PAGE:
Tech Tonics
Can Passionate Entrepreneurs Heal Healthcare With Technology?

Health matters.

“When you have your health, you have everything,” wrote memoirist Augusten Burroughs. “When you do not have your health, nothing else matters at all.”

Health can also be very expensive, and reducing costs isn’t easy, since as Stanford health policy expert Victor Fuchs famously observed, “Every dollar of waste is income to some individual or organization.”

One key challenge healthcare faces today is figuring out how to maintain health and deliver better care for patients while somehow keeping in check the overall costs associated with these activities.

The good news is that there is now the massive potential for healthcare transformation. Data-driven analysis has called into question many traditional healthcare assumptions, and permits us to view the challenges in a fresh light. For instance, there seems to be little correlation between healthcare cost and quality—and great care can be delivered at lower cost if we can improve the alignment of incentives among patients, payers, and providers.

Key drivers of healthcare change are the intense economic pressure of healthcare costs, the impact—to be determined—associated with the implementation of the Affordable Care Act, and the advent of inexpensive and widely accessible technologies; together these have created a platform for industry transformation the likes of which has not been seen since the dawn of modern surgery.

And it’s about time. Technology has been used to optimize and redefine virtually every key industry except healthcare. Manufacturing has gone from human assembly lines to robotics; banking has gone from tellers to home banking; travel has gone from agents with brochures to Travelocity; and yet the practice of medicine, in many ways, hasn’t changed in decades.

Many of today’s most passionate entrepreneurs are trying to bring the dazzle and real promise of technology innovation to the challenges of healthcare, resulting in an explosion of companies focused on everything from wearable sensors and weight-loss apps to big data analytics and GPS-tagged hospital equipment—the “internet of things.”

These emerging tools and promising technologies—which collectively comprise “digital health”—offer a promising path forward, and entrepreneurs and innovators are forging forward seeking to make a real difference in a field which we all need but which is sorely in need of its own tender loving care if it is to flourish in tomorrow’s world.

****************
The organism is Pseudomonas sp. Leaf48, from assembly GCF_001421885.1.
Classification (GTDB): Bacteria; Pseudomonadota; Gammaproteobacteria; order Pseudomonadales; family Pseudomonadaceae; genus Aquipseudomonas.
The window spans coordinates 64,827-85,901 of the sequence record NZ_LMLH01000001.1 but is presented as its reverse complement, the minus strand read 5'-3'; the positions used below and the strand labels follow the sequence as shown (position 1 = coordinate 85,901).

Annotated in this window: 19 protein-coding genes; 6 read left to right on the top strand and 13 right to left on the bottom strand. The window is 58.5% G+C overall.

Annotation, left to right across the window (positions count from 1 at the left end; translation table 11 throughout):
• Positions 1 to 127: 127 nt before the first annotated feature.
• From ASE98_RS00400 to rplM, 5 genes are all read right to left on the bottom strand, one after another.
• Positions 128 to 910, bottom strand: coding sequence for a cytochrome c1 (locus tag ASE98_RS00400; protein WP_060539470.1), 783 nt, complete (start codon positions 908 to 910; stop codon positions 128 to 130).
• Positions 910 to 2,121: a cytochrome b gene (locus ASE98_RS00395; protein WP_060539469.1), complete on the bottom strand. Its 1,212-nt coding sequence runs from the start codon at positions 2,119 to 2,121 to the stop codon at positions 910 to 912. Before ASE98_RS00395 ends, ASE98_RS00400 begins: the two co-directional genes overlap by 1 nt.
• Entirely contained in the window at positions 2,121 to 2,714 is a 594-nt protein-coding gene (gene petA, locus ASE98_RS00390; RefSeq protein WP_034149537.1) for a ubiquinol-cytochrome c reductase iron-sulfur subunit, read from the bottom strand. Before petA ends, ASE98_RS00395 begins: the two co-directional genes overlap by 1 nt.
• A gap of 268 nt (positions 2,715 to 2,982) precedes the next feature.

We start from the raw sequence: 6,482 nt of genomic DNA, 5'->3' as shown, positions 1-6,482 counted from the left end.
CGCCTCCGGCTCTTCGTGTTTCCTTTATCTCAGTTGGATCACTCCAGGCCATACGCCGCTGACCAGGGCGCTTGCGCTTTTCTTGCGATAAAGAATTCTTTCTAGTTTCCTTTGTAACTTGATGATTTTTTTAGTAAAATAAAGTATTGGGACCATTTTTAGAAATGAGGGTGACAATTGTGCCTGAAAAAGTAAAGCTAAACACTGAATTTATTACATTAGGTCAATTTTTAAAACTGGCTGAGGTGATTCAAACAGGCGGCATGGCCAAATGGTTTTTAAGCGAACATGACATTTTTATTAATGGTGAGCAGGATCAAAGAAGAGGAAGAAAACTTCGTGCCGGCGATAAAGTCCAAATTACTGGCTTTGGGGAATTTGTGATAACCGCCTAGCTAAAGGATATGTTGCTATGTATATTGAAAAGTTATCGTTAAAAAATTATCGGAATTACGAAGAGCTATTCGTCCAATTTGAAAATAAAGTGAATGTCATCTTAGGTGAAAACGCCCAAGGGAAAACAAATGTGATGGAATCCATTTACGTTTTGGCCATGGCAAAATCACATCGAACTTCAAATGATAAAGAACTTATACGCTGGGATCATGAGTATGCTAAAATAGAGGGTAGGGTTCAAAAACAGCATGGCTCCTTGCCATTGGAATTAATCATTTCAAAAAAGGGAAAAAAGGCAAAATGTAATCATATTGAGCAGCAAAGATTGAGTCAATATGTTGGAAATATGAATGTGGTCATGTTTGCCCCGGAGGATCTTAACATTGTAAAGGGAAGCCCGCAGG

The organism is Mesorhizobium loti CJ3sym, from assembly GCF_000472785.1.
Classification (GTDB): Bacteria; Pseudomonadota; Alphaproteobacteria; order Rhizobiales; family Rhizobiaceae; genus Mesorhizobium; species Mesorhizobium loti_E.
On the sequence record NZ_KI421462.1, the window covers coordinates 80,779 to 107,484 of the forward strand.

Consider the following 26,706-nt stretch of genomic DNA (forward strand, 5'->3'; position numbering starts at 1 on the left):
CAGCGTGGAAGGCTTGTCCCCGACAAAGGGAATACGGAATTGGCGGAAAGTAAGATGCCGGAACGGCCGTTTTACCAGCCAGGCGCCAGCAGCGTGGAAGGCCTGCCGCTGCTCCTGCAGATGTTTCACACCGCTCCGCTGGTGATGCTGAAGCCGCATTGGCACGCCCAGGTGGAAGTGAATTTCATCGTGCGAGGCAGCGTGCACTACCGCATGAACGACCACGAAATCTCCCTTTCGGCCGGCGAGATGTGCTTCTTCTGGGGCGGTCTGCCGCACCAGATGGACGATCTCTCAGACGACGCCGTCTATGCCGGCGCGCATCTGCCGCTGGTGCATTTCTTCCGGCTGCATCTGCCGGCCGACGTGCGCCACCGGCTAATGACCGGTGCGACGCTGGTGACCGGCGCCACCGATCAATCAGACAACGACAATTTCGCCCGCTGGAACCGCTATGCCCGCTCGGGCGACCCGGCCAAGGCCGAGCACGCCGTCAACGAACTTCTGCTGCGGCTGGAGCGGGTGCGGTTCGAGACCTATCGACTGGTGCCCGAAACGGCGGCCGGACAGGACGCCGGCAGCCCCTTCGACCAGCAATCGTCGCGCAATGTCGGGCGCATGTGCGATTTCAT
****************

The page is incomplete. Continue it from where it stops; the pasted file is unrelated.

As Hippocrates once said, “Healing is a matter of time, but it is sometimes also a matter of opportunity.” And technology—if judiciously applied—may be just the tonic to help reinvigorate the health of our healthcare industry.

The key challenge faced by would-be disruptive technologists is not only recognizing potentially useful analogs from other industries, but also understanding the ways in which health remains fundamentally different.

Amid the clamor to disrupt healthcare, we should also take care to preserve and augment what may be right about medicine—the doctor/patient relationship for example, or the drive of inquisitive physicians, especially within academic centers, to continuously push and challenge the limits of what is known and what is possible.

In Tech Tonics—a distillation of our writing and thinking over the last several years—we introduce the reader to the fascinating digital health space, including a ground-level view of the landscape, the structural challenges, the players, and the progress.

Also Visit
AEIdeas Blog The American Magazine
About the Author

 

David
Shaywitz
  • Dr. Shaywitz trained in internal medicine and endocrinology at MGH, and conducted his post-doctoral research in the Melton lab at Harvard. He gained experience in early clinical drug development in the Department of Experimental Medicine at Merck, then joined the Boston Consulting Group’s Healthcare and Corporate Development practices, where he focused on strategy and organizational design. He is currently Director of Strategic and Commercial Planning at Theravance, a publicly-held drug development company in South San Francisco. He recently wrote Tech Tonics: Can Passionate Entreprenuers Heal Healthcare With Technology? 

  • Email: davidshaywitz.aei@gmail.com

What's new on AEI

image The Census Bureau and Obamacare: Dumb decision? Yes. Conspiracy? No.
image A 'three-state solution' for Middle East peace
image Give the CBO long-range tools
image The coming collapse of India's communists
AEI on Facebook
Events Calendar
  • 14
    MON
  • 15
    TUE
  • 16
    WED
  • 17
    THU
  • 18
    FRI
Wednesday, April 16, 2014 | 10:00 a.m. – 11:00 a.m.
Calling treason by its name: A conversation with Liam Fox

Join us at AEI as the Right Honorable Liam Fox sits down with Marc Thiessen to discuss and debate whether America’s intelligence agencies have infringed on the personal privacy of US citizens.

Thursday, April 17, 2014 | 4:00 p.m. – 5:00 p.m.
The curmudgeon's guide to getting ahead

How can young people succeed in workplaces dominated by curmudgeons who are judging their every move? At this AEI book event, bestselling author and social scientist Charles Murray will offer indispensable advice for navigating the workplace, getting ahead, and living a fulfilling life.

Event Registration is Closed
No events scheduled this day.
No events scheduled this day.
No events scheduled this day.
No events scheduled this day.
No events scheduled this day.
No events scheduled this day.